Radio Shack CT-400 User Manual

Size:
821.73 Kb
Download

17-1101.fmPage 1 Wednesday, July 21, 1999 9:57 AM

Cat. No. 17-1101

OWNER’S MANUAL

Please read before using this equipment.

CT-400

Handheld Cellular Phone

17-1101.fmPage 2 Wednesday, July 21, 1999 9:57 AM

FEATURES

Your RadioShack CT-400Handheld Cellular Phone combines advanced technology and design simplicity. To complement its small size and easy-to-usedesign, theCT-400provides a full range of features.

Easy-to-ReadDigital Display— the supertwist liquid-crystal display provides essential call information and can be easily read from almost any angle.

Special Cellular Service Features — the phone is preprogrammed to work with special (subscriptiononly) messaging services offered by many cellular carriers, including calling line ID and voice mail notification.

One-TouchDialing Memory— lets you dial an important number at the touch of a single button.

Memory Dialing — lets you store up to 40 phone numbers and names in memory, and dial any stored number by simply entering its oneor twodigit memory number(1–40).

Call Register Lists — let you quickly review and redial any of the last 10 numbers that you called, and (if you subscribe to the appropriate cellular services) the numbers for any of the last 10 calls you missed or received.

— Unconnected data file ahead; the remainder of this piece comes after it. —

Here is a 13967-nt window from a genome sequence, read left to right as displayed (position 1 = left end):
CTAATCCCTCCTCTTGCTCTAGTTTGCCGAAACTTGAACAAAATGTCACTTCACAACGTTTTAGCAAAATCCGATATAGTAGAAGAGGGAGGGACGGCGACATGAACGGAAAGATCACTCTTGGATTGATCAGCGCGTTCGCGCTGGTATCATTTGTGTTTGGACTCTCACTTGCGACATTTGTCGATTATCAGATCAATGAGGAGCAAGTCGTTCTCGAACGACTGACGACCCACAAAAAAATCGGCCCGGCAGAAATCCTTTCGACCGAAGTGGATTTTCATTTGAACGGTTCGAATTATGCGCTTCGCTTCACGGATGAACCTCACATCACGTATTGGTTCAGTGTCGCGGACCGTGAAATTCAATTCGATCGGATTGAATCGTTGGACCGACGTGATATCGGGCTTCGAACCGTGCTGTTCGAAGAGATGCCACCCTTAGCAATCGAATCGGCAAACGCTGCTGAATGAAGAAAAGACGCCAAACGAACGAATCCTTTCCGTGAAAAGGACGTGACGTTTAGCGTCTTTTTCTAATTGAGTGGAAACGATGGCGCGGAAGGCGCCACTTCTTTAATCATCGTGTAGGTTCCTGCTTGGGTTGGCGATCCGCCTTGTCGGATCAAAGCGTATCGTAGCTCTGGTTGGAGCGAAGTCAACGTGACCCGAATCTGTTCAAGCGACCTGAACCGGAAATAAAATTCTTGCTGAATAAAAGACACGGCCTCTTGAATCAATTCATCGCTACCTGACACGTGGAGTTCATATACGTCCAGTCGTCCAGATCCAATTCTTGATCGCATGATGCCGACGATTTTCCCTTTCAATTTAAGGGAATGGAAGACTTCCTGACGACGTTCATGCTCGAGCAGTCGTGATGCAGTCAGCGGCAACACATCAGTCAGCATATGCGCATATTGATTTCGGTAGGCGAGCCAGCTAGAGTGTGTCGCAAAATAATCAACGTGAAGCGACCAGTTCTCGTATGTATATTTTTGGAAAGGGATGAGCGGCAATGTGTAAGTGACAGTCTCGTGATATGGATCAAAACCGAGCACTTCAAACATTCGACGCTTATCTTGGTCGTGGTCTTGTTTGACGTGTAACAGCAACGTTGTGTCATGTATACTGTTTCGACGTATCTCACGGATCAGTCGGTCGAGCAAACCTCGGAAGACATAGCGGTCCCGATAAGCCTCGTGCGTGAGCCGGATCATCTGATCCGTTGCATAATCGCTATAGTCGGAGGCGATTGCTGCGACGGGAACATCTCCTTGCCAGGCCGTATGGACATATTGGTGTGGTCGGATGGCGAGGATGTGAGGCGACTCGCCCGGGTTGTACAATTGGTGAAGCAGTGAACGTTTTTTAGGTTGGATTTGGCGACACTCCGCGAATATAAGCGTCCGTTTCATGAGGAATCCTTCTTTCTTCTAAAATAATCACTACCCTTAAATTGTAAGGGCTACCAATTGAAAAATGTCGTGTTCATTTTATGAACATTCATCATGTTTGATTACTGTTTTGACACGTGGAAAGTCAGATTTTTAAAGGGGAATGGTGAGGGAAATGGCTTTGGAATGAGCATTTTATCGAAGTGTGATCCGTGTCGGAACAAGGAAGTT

Keyguard — helps prevent accidental key presses when the phone is in a pocket or bag, for example.

© 1997 Tandy Corporation.

All Rights Reserved.

RadioShack is a registered trademark used by Tandy Corporation.

2

17-1101.fmPage 3 Wednesday, July 21, 1999 9:57 AM

Security Features — to prevent unauthorized phone use, you can set up to three different levels of call restrictions (to allow only incoming calls, for example) while still allowing calls to the preprogrammed emergency number.

One-TouchEmergency Dialing— lets you dial the emergency number preprogrammed into your phone, by briefly holding down the 9WXYZ key.

Scratchpad Memory — lets you temporarily store a number (during a call, for example), then easily dial it or store it in memory.

Ample Talk and Standby Time — the supplied battery (fully charged) provides about 1 hour, 40 minutes of talk time or 21 hours of standby time.

Silent Service — lets you set the phone to quietly beep instead of ring when it receives a call, to avoid disturbing others.